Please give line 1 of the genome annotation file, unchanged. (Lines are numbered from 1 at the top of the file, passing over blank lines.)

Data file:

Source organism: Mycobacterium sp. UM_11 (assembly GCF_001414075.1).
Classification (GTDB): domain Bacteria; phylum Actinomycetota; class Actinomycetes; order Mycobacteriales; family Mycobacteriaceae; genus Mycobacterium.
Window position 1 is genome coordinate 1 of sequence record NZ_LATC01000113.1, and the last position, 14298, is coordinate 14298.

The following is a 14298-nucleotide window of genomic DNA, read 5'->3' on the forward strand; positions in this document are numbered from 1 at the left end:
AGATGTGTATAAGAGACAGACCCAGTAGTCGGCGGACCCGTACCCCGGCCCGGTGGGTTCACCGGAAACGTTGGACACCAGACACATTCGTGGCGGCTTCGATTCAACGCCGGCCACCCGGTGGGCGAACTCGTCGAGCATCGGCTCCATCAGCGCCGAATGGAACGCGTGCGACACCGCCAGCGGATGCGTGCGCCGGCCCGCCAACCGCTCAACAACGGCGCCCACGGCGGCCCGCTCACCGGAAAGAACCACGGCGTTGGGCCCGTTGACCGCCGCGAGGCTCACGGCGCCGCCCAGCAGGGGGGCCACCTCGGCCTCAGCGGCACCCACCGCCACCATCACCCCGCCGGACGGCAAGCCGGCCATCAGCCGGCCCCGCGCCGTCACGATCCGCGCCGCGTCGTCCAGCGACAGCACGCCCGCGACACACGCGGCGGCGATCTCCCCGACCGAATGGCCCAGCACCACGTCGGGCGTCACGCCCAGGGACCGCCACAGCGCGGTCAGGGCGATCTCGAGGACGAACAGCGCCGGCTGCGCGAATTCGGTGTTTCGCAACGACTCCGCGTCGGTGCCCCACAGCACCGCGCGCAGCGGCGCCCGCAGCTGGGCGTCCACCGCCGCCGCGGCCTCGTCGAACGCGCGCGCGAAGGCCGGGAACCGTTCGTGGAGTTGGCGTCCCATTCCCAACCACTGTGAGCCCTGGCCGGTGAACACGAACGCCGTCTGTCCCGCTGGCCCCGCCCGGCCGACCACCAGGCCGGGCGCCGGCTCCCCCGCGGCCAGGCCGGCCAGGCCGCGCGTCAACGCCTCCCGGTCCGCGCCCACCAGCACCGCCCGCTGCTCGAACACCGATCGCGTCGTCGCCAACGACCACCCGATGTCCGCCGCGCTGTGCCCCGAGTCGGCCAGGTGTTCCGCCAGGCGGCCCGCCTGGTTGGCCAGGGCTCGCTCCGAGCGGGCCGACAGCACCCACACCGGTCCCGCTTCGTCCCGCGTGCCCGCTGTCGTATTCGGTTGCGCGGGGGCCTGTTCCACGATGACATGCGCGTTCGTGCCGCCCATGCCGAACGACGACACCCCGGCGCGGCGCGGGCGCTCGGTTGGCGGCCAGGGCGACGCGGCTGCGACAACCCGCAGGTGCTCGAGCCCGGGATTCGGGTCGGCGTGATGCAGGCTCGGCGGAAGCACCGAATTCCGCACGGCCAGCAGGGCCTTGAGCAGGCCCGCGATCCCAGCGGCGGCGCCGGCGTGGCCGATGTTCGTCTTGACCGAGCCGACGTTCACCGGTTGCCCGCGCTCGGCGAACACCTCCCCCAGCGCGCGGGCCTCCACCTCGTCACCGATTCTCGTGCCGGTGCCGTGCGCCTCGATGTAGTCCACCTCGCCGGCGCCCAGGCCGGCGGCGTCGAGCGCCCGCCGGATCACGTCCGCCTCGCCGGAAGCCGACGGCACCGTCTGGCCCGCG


Source organism: Mycobacterium sp. UM_11 (assembly GCF_001414075.1).